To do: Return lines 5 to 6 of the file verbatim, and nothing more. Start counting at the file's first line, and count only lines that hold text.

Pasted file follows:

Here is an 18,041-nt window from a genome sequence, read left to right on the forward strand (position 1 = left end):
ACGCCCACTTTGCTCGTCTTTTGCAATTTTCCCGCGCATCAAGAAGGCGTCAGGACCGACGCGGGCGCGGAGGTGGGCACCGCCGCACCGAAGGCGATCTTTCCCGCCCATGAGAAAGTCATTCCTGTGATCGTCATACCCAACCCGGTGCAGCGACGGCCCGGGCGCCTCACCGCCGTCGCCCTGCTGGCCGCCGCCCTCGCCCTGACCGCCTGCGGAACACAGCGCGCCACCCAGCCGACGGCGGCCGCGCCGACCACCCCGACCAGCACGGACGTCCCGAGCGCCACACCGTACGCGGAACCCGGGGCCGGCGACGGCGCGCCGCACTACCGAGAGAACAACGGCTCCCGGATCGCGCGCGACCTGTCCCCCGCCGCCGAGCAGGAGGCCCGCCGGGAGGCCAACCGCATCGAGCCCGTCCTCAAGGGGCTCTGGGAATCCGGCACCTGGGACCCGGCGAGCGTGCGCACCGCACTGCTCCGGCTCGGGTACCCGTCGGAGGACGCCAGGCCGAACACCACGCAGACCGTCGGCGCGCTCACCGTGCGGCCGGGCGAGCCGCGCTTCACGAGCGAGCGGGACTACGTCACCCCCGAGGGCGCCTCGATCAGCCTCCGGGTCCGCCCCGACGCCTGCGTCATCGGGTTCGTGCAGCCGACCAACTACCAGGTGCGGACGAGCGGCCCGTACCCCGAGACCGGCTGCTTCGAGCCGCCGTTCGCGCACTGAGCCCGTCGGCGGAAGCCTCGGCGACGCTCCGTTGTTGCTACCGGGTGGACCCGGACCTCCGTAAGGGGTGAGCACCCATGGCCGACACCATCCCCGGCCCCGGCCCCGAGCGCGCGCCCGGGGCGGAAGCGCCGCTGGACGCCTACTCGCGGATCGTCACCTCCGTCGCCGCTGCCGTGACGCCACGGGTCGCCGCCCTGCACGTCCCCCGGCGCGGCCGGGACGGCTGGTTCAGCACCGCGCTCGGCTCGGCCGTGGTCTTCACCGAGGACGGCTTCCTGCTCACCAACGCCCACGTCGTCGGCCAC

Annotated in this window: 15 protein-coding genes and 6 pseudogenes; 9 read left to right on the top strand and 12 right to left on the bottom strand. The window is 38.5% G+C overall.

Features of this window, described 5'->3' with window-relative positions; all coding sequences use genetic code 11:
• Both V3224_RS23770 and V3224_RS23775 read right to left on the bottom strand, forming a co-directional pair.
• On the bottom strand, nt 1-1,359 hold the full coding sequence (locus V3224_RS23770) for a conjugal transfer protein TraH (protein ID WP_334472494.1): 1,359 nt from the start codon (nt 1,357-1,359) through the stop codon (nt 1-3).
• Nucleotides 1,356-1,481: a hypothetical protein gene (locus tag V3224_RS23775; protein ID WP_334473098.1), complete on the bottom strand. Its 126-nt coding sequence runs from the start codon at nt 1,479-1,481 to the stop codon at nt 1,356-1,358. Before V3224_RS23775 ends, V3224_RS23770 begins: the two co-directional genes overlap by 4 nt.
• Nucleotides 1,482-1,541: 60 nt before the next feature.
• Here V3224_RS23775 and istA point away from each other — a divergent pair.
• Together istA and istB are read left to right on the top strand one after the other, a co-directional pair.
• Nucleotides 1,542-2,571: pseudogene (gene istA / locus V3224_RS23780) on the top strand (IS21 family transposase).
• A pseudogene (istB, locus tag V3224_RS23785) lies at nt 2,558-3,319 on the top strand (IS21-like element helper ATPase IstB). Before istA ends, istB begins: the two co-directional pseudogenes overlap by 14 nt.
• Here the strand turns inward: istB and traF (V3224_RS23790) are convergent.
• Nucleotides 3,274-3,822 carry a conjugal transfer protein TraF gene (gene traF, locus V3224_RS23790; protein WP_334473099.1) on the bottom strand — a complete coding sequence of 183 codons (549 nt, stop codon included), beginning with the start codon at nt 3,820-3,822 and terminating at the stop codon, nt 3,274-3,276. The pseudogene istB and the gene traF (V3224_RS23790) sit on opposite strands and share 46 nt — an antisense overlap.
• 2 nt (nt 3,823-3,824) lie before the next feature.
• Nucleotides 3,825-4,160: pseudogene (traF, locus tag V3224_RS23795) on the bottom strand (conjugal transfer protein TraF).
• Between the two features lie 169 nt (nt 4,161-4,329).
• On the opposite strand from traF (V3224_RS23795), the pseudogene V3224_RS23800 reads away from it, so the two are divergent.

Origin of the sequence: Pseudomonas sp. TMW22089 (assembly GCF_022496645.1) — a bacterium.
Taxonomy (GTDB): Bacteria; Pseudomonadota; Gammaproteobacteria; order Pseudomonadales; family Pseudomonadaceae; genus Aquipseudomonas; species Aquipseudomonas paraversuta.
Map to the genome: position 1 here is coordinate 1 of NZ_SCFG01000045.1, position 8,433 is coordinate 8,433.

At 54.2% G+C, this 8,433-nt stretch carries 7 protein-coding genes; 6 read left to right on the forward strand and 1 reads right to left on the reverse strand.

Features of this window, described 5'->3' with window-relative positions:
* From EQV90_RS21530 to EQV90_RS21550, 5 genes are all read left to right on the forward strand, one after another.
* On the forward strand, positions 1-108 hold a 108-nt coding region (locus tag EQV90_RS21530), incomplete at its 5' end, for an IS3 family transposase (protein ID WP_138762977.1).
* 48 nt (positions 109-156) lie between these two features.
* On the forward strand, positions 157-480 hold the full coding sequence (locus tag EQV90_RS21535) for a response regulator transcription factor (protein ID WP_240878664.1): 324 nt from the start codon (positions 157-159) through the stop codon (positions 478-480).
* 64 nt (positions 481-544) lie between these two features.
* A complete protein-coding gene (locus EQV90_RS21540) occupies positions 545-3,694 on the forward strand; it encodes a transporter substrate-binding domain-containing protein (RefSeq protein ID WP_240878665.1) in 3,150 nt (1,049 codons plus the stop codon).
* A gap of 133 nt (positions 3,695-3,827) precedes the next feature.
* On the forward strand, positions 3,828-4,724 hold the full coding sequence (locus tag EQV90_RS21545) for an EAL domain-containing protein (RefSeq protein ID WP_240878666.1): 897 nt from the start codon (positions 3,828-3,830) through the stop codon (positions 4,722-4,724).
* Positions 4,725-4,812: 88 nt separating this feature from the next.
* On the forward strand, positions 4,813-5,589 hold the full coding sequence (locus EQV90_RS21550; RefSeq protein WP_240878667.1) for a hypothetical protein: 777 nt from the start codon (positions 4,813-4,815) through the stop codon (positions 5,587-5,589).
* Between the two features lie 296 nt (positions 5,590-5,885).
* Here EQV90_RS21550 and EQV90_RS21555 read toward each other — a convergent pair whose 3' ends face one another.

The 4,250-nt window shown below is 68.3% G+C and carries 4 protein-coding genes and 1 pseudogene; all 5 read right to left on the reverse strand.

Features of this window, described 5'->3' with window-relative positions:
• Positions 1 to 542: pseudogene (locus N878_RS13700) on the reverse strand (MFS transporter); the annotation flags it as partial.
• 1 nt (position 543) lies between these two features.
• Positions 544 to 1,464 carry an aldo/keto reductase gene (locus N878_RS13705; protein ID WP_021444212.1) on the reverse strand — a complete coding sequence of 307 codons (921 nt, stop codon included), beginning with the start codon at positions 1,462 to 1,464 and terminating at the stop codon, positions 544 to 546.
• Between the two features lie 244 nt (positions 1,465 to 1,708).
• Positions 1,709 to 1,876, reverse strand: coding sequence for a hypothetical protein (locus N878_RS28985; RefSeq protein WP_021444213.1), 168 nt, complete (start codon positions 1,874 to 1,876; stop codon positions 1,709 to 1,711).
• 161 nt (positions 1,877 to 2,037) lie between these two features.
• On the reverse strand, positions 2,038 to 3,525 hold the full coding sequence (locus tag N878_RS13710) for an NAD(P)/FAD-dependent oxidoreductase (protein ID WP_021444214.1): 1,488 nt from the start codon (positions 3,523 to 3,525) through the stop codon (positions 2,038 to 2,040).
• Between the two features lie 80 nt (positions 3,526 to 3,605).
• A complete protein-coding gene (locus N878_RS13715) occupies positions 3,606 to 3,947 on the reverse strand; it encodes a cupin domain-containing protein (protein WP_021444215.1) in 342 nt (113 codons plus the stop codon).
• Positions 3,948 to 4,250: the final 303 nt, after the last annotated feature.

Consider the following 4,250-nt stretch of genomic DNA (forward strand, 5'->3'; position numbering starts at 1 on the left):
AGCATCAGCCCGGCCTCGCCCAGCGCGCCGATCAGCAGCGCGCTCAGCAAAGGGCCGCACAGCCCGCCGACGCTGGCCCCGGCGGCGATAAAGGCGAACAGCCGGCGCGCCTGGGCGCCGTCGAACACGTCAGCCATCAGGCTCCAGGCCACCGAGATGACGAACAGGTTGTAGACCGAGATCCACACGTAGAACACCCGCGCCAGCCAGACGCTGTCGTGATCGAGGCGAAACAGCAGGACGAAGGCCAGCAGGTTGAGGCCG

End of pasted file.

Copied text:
• Both V3224_RS23770 and V3224_RS23775 read right to left on the bottom strand, forming a co-directional pair.
• On the bottom strand, nt 1-1,359 hold the full coding sequence (locus V3224_RS23770) for a conjugal transfer protein TraH (protein ID WP_334472494.1): 1,359 nt from the start codon (nt 1,357-1,359) through the stop codon (nt 1-3).